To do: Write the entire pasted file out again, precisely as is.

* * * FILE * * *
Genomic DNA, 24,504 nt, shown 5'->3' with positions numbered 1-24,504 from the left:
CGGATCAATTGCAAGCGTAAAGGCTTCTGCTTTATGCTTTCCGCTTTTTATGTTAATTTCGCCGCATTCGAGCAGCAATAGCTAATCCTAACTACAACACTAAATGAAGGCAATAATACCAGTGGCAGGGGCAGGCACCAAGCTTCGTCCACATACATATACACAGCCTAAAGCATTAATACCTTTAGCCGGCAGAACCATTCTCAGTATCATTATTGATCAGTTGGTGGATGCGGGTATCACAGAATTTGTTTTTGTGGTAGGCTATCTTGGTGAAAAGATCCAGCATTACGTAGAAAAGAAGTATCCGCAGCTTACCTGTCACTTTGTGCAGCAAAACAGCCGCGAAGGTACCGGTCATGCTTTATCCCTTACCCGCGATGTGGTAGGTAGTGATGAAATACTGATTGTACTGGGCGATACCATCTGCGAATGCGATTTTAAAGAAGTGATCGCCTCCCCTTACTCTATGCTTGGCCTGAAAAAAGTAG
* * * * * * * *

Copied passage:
Genomic DNA, 24,504 nt, shown 5'->3' with positions numbered 1-24,504 from the left:
CGGATCAATTGCAAGCGTAAAGGCTTCTGCTTTATGCTTTCCGCTTTTTATGTTAATTTCGCCGCATTCGAGCAGCAATAGCTAATCCTAACTACAACACTAAATGAAGGCAATAATACCAGTGGCAGGGGCAGGCACCAAGCTTCGTCCACATACATATACACAGCCTAAAGCATTAATACCTTTAGCCGGCAGAACCATTCTCAGTATCATTATTGATCAGTTGGTGGATGCGGGTATCACAGAATTTGTTTTTGTGGTAGGCTATCTTGGTGAAAAGATCCAGCATTACGTAGAAAAGAAGTATCCGCAGCTTACCTGTCACTTTGTGCAGCAAAACAGCCGCGAAGGTACCGGTCATGCTTTATCCCTTACCCGCGATGTGGTAGGTAGTGATGAAATACTGATTGTACTGGGCGATACCATCTGCGAATGCGATTTTAAAGAAGTGATCGCCTCCCCTTACTCTATGCTTGGCCTGAAAAAAGTAG